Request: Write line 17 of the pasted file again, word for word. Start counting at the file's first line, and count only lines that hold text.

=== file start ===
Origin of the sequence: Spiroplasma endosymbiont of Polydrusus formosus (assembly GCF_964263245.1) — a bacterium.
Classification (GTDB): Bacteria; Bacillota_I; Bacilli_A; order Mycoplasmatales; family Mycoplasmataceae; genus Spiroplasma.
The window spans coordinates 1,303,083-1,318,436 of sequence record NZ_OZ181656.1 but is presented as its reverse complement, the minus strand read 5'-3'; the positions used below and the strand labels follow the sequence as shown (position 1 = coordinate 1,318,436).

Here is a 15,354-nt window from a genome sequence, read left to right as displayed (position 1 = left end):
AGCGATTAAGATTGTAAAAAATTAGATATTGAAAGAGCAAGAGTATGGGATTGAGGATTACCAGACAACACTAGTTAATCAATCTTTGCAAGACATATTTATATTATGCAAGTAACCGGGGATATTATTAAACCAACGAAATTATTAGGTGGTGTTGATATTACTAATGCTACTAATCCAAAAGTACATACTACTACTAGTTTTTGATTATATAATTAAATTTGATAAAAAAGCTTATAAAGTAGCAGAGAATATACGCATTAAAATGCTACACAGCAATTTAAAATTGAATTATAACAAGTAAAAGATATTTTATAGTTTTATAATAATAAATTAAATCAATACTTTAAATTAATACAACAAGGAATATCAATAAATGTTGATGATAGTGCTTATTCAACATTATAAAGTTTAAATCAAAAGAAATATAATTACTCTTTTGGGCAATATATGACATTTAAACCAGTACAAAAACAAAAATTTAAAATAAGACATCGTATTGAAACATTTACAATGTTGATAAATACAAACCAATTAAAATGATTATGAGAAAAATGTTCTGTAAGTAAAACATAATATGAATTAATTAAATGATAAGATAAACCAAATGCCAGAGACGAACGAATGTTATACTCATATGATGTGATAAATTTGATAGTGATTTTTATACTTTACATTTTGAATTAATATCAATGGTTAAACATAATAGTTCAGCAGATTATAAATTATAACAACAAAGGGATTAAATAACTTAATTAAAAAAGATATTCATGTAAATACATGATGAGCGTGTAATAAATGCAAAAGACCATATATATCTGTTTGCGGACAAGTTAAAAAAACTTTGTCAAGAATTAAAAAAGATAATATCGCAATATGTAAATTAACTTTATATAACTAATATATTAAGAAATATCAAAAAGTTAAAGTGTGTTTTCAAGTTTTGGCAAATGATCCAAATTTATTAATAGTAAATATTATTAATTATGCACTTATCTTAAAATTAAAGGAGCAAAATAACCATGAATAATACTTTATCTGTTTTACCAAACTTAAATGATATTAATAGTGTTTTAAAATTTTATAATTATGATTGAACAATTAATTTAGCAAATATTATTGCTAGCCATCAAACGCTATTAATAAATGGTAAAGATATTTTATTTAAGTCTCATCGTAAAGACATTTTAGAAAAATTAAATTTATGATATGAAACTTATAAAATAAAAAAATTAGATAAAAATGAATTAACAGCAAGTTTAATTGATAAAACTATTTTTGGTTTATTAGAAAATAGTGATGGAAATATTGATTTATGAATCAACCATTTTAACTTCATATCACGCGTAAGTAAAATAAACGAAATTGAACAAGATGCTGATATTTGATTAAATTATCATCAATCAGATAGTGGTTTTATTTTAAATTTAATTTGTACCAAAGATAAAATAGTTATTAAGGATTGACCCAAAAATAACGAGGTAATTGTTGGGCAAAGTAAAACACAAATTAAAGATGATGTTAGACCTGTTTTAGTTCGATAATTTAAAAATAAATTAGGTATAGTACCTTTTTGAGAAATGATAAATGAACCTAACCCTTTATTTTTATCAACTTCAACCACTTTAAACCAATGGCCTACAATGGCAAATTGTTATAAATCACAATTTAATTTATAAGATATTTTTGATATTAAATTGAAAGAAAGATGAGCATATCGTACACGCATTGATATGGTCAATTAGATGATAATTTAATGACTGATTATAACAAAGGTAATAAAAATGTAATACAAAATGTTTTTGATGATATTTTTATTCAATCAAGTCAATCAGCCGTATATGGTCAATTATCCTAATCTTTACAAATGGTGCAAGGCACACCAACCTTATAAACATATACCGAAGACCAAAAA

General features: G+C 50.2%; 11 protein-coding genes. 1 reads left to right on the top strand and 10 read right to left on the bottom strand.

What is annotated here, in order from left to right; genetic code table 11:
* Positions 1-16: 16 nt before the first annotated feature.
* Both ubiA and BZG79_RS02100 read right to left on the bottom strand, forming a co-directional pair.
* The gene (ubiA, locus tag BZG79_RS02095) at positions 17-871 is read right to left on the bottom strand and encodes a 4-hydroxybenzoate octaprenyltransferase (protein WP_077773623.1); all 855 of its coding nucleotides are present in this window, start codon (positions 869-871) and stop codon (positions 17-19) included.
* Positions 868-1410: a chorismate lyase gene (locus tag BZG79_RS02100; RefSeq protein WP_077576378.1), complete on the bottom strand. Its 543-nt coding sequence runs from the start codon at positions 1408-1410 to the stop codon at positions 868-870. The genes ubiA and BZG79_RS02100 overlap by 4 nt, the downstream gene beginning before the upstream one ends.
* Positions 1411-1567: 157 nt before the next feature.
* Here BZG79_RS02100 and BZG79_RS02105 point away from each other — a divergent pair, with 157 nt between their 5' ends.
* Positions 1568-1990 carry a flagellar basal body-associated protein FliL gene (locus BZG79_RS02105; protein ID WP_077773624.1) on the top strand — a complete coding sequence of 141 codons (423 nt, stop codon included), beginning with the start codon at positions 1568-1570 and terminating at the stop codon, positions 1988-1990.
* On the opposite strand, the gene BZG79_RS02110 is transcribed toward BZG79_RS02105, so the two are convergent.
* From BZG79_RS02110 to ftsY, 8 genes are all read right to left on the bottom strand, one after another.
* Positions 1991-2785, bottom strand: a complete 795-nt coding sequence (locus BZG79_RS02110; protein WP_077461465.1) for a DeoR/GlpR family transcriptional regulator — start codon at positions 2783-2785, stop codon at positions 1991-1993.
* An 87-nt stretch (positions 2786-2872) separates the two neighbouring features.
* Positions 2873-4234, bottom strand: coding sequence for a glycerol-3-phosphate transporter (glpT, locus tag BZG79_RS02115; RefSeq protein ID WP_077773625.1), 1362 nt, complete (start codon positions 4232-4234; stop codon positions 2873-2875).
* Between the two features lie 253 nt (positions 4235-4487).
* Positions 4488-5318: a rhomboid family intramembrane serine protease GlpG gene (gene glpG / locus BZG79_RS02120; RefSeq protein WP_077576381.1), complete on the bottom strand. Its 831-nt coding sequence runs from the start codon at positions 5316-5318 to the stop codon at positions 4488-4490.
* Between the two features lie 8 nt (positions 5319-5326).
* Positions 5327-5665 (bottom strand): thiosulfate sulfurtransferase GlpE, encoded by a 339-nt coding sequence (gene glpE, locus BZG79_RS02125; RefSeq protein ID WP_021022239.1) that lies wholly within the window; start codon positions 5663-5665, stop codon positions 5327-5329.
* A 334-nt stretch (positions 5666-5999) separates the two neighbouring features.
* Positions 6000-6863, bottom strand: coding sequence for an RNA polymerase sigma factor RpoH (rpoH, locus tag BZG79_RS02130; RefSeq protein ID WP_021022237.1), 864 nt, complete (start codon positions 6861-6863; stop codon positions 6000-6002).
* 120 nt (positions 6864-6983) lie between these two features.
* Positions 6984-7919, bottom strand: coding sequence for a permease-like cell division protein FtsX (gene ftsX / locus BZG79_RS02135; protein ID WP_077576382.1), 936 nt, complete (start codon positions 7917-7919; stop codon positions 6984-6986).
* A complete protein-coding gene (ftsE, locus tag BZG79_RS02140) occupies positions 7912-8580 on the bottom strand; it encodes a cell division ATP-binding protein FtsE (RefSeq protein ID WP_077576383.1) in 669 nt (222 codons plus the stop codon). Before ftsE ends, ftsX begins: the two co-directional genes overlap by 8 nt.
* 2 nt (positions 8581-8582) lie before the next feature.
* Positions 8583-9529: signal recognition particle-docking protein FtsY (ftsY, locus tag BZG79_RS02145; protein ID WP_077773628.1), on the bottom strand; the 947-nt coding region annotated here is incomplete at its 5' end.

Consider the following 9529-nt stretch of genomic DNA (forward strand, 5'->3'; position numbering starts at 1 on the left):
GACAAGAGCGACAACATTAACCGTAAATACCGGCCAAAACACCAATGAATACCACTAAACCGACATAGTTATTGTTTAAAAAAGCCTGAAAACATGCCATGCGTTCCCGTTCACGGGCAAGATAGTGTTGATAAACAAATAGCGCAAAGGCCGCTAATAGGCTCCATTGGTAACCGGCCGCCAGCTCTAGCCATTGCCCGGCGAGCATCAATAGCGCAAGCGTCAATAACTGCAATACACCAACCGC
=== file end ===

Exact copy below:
* Positions 1991-2785, bottom strand: a complete 795-nt coding sequence (locus BZG79_RS02110; protein WP_077461465.1) for a DeoR/GlpR family transcriptional regulator — start codon at positions 2783-2785, stop codon at positions 1991-1993.